The Profile Description: <profileDesc>

<ProfileDesc> : The profile description details the non-bibliographic aspects of a text, specifically the languages used in the text, the situation in which the text was produced, and the participants involved in the creation.

<creation>: groups information detailing the time and place of creation of a text.

<langUsage>: records the languages (including dialects , sub-languages, etc) used in the text.

<textClass>: describes the nature or topic of the text in terms of a standard classification scheme. Included in this element is a useful <keyword> tag which can be used to identify a particular classification scheme used, and which keywords from this scheme were used.

The Revision Description: <revisionDesc>

<revisionDesc>: provides a detailed system for recording changes made to the text. This element is of particular use in the administration of files, recording when changes were made to text and by whom. The <revisionDesc> should be updated every-time a significant alteration has been made to a text.

The TEI Header: Conclusion

The above overview hopefully demonstrates the comprehensive nature of the TEI Header as a mechanism for documenting electronic texts. The emergence of the electronic text over the past decade has presented librarians and cataloguers with many new challenges. Existing library cataloguing procedures, while inadequate to properly document all the features of electronic texts, were used as a secure foundation onto which additional features directly relevant to the electronic text could be grafted. The TEI Header has proved to be an invaluable tool for those concerned with documenting electronic resources; its supremacy in this field can be measured by the increasing number of electronic text centres, libraries, and archives which have adopted its framework. The Oxford Text Archive has found it indispensable as a means of managing its large collection of disparate electronic texts, not only as a mechanism for creating its searchable catalogue, but as a means of creating other forms of metadata which can communicate with other information systems.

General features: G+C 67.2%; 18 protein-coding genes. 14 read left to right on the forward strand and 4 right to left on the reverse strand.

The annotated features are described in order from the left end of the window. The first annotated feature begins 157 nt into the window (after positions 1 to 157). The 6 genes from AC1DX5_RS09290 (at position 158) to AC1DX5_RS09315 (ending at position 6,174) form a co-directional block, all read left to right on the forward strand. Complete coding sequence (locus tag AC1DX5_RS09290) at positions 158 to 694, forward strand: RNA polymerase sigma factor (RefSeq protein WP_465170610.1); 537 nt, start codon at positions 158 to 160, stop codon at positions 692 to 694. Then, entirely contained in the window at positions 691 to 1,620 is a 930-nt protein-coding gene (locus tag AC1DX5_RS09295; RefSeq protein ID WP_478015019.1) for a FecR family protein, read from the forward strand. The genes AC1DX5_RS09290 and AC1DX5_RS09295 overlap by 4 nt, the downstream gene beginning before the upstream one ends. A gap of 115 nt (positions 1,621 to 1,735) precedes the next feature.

Ironically it is the same generality and flexibility offered by the TEI Guidelines (P3) on creating a header which have hindered the progress of one of the main goals of the TEI and the hopes of the electronic text community as a whole, namely the interoperability and interchangeability of metadata. Unlike the Dublin Core element set, which has a strictly defined set of rules governing its content, the TEI Header has a set of guidelines, which allow for widely divergent approaches to header creation. While this is not a major problem for individual texts, or texts within a single collection, the variant way in which the guidelines are interpreted and put into practice make easy interoperability with other systems using TEI Headers more difficult than first imagined. As with the Dublin Core element set, what is required is the whole-scale adoption of a mutually acceptable code of practice which header creators could implement. One final aspect of the TEI Header which is a cause of irritation to those creating and managing TEI Headers and texts; the apparent dearth of affordable and user-friendly software aimed specifically at header production. While this has long been a general criticism of SGML applications as a whole, the TEI can in no way be held to blame for this absence, as it was not part of the TEI remit to create software. However it has contributed to the relative slow uptake and implementation of the TEI Header as the predominant method of providing well structured metadata to the electronic text community as a whole. Until this situation is adequately resolved the tools on offer tend to be freeware products designed by people within the SGML community itself, or large and very expensive purpose built SGML aware products aimed at the commercial market.